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11 Nickel in Photocatalysis

DOI: 10.1055/sos-SD-229-00192

Kelly, C. B.; Matsui, J. K.; Phelan, J. P.; Gutiérrez Bonet, Á.; Lang, S. B.; Molander, G. A.Science of Synthesis: Photocatalysis in Organic Synthesis, (20181339.

General Introduction

The tremendous contribution of metal-catalyzed cross coupling [C(sp2)–C(sp2), C(sp)–C(sp2), etc.] to charting new chemistry territory is virtually unparalleled. Such processes have granted access to a multitude of novel compounds and enabled construction of several “blockbuster” pharmacons. However, notable gaps exist in current cross-coupling protocols for accessing the three-dimensional space often required for successful drug candidates.[‌1‌] The stark difference in the structure of medicinal compounds is striking when comparing synthetic versus naturally occurring compounds. Scheme 1 shows the structures of the synthetic anti-cancer agent imatinib (Gleevec; Novartis) and antibiotic ciprofloxacin (Ciprobay; Bayer) along with the naturally occurring anti-cancer agent taxol (Paclitaxel; Bristol-Myers Squibb) and antibiotic erythromycin (Ilosone; Eli Lilly).

Scheme 1 Representative Comparison of Synthetic (top) and Natural (bottom) Medicinal Compounds

Rationalizations for the enhanced success of compounds with a higher fraction of sp3-hybridized centers range from greater bioavailability via better solubility to improved enzyme–substrate selectivity.[‌2‌] Unfortunately, process and medicinal chemists have limited options when trying to access the chemistry terrain with a higher fraction of sp3-hybridized centers and greater chiral carbon counts.[‌3‌] The underlying challenge in C(sp2)–C(sp3) cross coupling from stable, storable, functional-group-tolerant organometallic precursors is to overcome the often enthalpically demanding transmetalation step.[‌4‌] Hence, processes involving Suzuki- or Hiyama-like sp3-hybridized organometallics are predisposed to difficulty, if not complete failure. Alternatively, Negishi or Kumada-type couplings can be employed, but at the expense of safety and broad functional-group tolerance because of the reactive nature of the organometallic nucleophile.[‌5‌]

As a general resolution to this mechanistic impediment, an odd-electron activation mode was considered (Scheme 2, route b), wherein a net oxidation of a radical precursor would generate an alkyl radical to engage a transition-metal cross-coupling catalyst complex in what amounts to a “single-electron transmetalation”.[‌6‌] Reduction of this complex furnishes the same intermediate as in a traditional two-electron transmetalation (route a), but with a much lower energy of activation.

Scheme 2 Comparisons of Transmetalation Paradigms[‌6‌]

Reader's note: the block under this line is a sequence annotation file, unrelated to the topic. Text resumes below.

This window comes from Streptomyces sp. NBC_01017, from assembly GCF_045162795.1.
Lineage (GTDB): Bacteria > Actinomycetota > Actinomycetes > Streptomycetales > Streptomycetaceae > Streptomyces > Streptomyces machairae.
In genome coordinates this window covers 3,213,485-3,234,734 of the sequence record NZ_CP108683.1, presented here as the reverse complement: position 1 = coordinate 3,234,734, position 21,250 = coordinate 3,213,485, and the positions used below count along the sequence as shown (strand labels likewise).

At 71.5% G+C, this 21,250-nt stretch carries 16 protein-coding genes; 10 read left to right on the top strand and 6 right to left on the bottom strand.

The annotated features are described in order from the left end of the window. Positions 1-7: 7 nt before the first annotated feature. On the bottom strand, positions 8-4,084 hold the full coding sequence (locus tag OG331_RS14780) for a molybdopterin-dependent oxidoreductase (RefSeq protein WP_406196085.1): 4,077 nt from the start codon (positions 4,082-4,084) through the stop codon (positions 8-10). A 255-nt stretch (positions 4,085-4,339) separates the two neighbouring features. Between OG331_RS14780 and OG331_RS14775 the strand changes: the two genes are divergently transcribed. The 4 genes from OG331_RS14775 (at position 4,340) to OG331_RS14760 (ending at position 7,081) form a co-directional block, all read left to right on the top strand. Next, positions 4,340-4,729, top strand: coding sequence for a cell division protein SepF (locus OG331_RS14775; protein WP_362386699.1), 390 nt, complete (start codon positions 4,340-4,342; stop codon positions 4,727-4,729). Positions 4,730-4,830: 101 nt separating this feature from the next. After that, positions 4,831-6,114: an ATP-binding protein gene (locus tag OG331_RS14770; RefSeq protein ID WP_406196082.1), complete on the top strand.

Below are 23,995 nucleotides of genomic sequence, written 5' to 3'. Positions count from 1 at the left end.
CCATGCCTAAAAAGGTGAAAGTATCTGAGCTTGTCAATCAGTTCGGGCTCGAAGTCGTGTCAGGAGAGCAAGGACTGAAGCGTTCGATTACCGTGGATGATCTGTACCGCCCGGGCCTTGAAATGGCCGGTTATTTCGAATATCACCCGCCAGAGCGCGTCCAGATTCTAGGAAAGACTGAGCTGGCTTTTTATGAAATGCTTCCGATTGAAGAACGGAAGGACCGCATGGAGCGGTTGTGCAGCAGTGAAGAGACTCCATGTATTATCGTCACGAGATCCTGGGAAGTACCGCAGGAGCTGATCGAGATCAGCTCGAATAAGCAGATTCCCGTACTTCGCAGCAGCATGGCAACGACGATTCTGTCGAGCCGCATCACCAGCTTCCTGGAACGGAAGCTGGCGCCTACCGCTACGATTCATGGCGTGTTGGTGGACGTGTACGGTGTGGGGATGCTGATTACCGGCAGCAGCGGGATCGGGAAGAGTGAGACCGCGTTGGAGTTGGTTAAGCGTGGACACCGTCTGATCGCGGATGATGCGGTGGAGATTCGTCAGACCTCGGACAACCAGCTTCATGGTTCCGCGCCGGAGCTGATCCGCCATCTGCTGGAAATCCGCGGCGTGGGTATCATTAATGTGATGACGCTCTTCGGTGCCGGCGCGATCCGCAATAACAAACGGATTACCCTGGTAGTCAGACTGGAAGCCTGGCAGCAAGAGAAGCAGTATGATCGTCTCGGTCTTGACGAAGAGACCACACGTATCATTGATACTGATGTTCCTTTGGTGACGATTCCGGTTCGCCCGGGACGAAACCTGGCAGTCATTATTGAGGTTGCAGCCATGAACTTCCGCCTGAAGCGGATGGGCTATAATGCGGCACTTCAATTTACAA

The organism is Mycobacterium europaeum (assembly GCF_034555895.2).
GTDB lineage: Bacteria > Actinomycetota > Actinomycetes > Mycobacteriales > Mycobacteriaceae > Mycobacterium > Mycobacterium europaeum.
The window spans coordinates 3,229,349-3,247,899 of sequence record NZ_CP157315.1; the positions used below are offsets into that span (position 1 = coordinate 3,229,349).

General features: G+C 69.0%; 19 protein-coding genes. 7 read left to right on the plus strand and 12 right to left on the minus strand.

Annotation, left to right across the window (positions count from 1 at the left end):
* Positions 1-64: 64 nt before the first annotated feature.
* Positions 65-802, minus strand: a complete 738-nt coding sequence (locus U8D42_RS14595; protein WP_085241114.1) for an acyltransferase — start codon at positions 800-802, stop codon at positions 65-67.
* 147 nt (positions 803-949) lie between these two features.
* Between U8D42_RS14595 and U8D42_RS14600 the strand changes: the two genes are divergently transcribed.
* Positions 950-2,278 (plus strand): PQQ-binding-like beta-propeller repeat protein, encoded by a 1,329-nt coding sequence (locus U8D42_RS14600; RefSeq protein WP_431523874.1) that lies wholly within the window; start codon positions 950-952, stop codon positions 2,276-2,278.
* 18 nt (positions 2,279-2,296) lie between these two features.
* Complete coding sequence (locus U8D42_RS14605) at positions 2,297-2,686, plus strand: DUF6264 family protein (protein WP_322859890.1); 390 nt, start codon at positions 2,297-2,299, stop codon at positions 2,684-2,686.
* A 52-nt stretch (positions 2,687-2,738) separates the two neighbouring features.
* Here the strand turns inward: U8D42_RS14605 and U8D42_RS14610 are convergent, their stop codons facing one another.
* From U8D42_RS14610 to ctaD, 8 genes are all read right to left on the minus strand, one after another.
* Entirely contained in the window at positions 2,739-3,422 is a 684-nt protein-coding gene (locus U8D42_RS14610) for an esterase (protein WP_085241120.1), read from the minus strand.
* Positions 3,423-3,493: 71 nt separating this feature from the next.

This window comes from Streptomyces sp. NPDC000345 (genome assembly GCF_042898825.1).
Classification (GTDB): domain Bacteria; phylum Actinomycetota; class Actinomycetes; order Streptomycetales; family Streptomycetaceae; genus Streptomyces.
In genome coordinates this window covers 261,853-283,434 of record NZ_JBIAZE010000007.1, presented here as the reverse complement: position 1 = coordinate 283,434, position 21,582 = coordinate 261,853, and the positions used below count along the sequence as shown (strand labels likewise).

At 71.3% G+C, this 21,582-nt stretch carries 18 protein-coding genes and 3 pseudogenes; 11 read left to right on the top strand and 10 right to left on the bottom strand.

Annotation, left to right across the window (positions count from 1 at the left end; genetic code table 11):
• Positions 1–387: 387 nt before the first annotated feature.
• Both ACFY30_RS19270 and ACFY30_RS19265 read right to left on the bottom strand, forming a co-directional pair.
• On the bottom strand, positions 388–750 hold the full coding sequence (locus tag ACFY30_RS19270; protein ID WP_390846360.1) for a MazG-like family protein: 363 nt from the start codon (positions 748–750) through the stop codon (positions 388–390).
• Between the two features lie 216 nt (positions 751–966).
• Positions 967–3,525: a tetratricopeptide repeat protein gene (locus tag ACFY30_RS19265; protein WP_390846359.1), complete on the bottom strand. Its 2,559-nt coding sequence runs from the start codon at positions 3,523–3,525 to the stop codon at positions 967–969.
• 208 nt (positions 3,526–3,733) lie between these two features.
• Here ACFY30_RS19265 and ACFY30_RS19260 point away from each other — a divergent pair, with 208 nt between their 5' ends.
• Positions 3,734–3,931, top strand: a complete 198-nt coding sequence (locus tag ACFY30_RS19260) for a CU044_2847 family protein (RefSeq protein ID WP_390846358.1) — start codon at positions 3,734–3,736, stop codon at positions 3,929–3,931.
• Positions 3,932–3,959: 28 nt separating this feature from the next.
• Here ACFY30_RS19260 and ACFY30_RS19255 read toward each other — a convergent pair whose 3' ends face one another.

This single-electron transmetalation paradigm was realized via the concerted action of a nickel complex and a visible-light-activated photocatalyst. By engaging C(sp3)-hybridized radicals generated by photoredox-mediated single-electron-transfer (SET) events with transition-metal catalysts via facile radical metalation, C(sp3)C(sp2) bonds can be forged under mild reaction conditions.[‌7‌,‌8‌] Utilization of nickel/photoredox dual catalysis has resulted in numerous methods for the installation of various fragments onto aryl electrophiles (aryl and alkenyl halides and trifluoromethanesulfonates) and has been extended to C(sp2)Y bond construction (Y = N, O, S, and P).[‌9‌] To date, several classes of C(sp3) radical precursors have been incorporated into this reaction class, including potassium alkyltrifluoroborates (R1BF3K), carboxylic acids, ammonium alkylbis(catecholato)silicates, 4-alkyl-1,4-dihydropyridines (DHPs), and even activated CH bonds.[‌10‌]

Scheme 3 General Mechanism of Nickel/Photoredox Dual Catalysis

The current working hypothesis for the mechanism of nickel/photoredox catalysis is presented in Scheme 3 and is largely based on computationally derived data as well as electrochemical measurements.[‌11‌] The process begins by oxidation of an appropriate radical precursor 1 by the excited state of a photocatalyst (PC) [SET oxidation propensity C(sp3) > C(sp2) > C(sp); transmetalation propensity (organoboron) C(sp) > C(sp2) > C(sp3); E1/2 range for radical precursors 0.4–1.6 V vs SCE]. The resulting radical can either be funneled directly into the nickel cycle or undergo hydrogen-atom transfer (HAT) with a reactive CH bond, furnishing a new radical. Subsequent metalation of the radical generated by either process with a nickel(0) complex generates an alkylnickel(I) species 2. Next, this alkylnickel(I) species reacts with organic electrophiles (aryl/alkenyl halides and pseudohalides, or even alkyl halides) via oxidative addition, giving a high-valent nickel(III) species 3. From here, reductive elimination forges a CY bond and generates a nickel(I)X species 4. Reduction of this nickel(I) species by the reduced state of the photocatalyst returns the nickel catalyst back to its initial nickel(0) oxidation state, turning over both catalytic cycles simultaneously.

The aim of this section within Photocatalysis in Organic Synthesis is to detail the state of the art of nickel/photoredox dual catalysis. Specifically, the subject matter will be broken down by the structure of the radical precursor. Within those sections, the use of various electrophiles will be discussed as applicable. Additionally, processes for forging CY bonds will be discussed. The preparation and use of silicates in photocatalysis is discussed in further detail in Section 15 of this volume.

SAFETY: Virtually all the reagents described herein do not require any special handling techniques. However, direct eye contact should be avoided with the LEDs used for visible-light irradiation. In many cases, blue LEDs are used and can be efficiently filtered using commercially available orange-tinted safety glasses.